With firmly established musical roots within the folk, indie and jazz genres, “Metaphora” proved that Jill is equally at home with pop music too, a genre represented well here on this new release.  “Les étés de Montréal” is a light back & forth duet with popular Quebecois artist Yann Perreau (an English version titled “Summer Nights in Montréal” was released as a stand alone single last month), while “Le monde est beau” has a breezy pace, complete with simple, yet wonderful hand-claps to accompany Jill’s delivery of the catchy chorus.  Vintage early 60s sounds return with the eerily beautiful “Comme les fleurs,” the moving organ notes reminding me of the Santo & Johnny classic, “Sleep Walk,” while “Reflets” should feel more at home maybe in the Southern region of France, given the slight flamenco guitar riffs that play alongside Jill in an otherwise instrumentally muted number.  “Regarde mon visage plein de regrets / Ne fais pas les mêmes erreurs que j´ai faites,” she recites, “Regarde mon visage plein d´espoir / Je ne ferai jamais les erreurs de ma mêre.

“Chansons” was a well-received French language album due in part to Jill’s unique interpretation of classic French tunes, so it seems perfectly fitting that she should once again record a popular cover version.  Yet with “Suzanne,” she changes her navigational course somewhat, turning a popular English language track into a haunting French interpretation.  And while there are no shortages of Leonard Cohen covers (indeed, “Suzanne” was included on “Homage,” an excellent Cohen tribute album by Toronto artist Andrea Ramolo in 2018), Barber’s switching of language and sweet, somber tones really accentuate Cohen’s biographical words.  “Comme une pierre / Tu veux rester à ses côtés / Maintenant tu n´as plus peur / De voyager les yeux fermés / Une flamme blûle dans ton coeur.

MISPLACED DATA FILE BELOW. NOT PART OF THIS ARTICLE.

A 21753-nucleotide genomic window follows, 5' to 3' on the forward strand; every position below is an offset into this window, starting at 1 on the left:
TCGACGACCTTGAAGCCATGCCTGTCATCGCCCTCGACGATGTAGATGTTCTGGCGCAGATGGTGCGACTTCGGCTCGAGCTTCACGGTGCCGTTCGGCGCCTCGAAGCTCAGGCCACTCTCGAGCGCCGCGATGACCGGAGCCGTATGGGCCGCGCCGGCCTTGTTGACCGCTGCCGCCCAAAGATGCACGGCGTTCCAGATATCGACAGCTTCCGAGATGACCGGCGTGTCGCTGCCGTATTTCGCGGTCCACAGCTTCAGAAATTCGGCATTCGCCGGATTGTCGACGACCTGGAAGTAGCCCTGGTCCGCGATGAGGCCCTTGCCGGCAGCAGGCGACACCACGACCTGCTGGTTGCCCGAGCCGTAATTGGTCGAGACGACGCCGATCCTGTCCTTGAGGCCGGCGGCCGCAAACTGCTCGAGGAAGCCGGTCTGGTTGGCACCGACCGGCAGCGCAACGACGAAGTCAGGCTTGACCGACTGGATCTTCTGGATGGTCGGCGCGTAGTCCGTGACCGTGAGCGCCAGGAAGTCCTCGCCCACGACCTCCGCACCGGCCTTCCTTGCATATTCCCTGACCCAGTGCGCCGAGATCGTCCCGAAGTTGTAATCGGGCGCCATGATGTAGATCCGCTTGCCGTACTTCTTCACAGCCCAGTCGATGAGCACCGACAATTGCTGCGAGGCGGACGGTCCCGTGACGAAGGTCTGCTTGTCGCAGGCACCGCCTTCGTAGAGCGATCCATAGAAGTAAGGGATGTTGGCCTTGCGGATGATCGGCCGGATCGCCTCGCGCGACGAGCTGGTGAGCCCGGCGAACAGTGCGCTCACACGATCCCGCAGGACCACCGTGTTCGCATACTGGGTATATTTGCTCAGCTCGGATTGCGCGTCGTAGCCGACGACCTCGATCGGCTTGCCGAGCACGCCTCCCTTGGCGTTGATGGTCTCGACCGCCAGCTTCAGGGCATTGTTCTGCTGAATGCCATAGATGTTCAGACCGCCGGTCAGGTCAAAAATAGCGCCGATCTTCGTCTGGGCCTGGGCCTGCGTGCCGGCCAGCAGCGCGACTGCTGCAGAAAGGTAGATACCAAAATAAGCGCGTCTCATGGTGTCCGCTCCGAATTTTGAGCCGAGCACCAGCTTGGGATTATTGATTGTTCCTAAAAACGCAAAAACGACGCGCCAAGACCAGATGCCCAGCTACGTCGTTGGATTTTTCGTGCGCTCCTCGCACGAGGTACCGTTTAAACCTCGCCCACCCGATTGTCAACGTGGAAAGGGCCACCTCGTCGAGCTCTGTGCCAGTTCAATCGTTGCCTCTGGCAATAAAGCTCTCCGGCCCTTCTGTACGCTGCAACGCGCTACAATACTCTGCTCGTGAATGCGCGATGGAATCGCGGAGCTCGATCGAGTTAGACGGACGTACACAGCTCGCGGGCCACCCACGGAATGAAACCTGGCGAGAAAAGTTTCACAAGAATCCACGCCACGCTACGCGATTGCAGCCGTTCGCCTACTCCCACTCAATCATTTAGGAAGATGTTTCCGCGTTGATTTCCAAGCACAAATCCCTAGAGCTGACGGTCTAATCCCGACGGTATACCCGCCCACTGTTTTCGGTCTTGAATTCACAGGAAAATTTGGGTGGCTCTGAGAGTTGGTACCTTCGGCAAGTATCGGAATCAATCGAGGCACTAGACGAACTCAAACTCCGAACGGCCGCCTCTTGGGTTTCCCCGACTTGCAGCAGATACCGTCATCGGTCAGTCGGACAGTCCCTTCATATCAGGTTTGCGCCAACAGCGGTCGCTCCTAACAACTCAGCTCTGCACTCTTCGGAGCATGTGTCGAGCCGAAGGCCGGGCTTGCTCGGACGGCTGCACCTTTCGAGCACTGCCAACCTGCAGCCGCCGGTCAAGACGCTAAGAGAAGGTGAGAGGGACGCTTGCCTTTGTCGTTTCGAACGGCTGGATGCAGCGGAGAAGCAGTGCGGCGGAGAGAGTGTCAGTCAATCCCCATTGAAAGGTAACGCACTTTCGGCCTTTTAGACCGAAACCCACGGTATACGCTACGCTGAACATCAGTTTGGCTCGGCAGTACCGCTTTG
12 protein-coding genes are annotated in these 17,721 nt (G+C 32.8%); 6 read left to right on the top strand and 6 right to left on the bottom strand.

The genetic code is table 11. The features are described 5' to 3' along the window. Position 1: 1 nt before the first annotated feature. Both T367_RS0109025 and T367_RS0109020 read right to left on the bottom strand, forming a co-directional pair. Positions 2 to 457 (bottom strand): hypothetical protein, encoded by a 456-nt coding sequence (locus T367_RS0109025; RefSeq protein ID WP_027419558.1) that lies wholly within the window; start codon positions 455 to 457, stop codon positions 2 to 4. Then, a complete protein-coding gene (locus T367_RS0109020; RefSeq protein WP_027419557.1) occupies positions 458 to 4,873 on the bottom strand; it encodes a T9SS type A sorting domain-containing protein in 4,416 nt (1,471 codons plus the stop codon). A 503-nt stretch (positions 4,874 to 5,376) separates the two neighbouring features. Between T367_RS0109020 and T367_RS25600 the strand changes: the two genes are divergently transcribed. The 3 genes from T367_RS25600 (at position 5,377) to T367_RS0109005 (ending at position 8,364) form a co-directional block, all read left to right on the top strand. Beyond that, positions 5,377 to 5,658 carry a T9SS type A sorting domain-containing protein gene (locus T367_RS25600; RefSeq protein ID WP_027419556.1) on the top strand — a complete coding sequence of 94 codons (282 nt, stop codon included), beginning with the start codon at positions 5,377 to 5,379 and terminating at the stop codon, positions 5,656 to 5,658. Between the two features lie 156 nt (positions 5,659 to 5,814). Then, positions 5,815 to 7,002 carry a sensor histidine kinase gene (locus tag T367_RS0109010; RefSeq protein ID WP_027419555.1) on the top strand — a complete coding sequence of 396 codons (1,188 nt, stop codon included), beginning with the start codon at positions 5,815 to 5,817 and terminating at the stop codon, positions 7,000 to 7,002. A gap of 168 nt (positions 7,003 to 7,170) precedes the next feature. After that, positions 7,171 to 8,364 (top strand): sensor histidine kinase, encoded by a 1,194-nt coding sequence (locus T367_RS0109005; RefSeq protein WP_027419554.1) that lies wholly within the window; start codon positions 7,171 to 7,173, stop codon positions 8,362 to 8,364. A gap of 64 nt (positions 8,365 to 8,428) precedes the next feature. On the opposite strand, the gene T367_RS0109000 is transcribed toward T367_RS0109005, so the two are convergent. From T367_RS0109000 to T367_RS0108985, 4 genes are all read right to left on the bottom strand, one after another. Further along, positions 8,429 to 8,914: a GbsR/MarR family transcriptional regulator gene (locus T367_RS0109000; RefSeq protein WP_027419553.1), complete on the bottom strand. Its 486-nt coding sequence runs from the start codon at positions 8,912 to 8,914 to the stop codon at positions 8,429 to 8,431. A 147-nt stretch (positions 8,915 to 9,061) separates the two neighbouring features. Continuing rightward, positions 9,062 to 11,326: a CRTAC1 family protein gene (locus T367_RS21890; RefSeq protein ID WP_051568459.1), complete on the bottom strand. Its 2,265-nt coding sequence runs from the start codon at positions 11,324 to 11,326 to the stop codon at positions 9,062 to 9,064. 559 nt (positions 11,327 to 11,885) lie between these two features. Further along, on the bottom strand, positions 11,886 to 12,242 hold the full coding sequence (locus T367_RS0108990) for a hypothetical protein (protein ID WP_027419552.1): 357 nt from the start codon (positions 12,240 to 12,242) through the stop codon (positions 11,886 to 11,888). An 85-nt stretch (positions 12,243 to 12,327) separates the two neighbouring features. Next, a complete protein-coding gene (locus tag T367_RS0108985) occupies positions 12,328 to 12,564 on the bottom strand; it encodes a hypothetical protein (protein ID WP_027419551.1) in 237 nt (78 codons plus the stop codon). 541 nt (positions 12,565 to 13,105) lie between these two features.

I am a connoisseur of all things mid-century modern, fond of the ‘atomic’ era of design, architecture and lifestyle, so the retro sounds of “Entre nous” naturally appeal to me.  Closing my eyes, it is too easy to picture myself seated in an Eames chair, perhaps in a room furnished like Don Draper’s Manhattan home (Mad Men) with a generous serving of whisky in hand, and few cares in the world as I get lost in Jill’s music.  “Entre nous” is a stunning collection of songs that belong in every home, whether French speaking or English speaking, it really makes no difference.  Like a fine Bordeaux, or a classic Citroen DS, this is a magnificent piece of French culture that will continue to be appreciated through the ages. Bravo to Jill Barber for creating this true ray of sunshine; an album perfect for any occasion, and a total lock for my year end Top 20 albums list.  Skip this one at your own peril, it’s a beauty!

Photo Credit: Grant Harder

Visit Jill Barber’s website.

The British guy that crossed the ocean and crash landed in central Pennsylvania (to quote Greg Keelor, “And I wonder what am I doing here?”). As the youngest of four siblings, exposure to music from a very early age nurtured my passion and appreciation for many musical genres. Continuing to discover some amazingly diverse and talented musicians based in Canada, I gravitate to live music experiences and remain devoted to spreading the word about such a vibrant music scene.

Tags from the story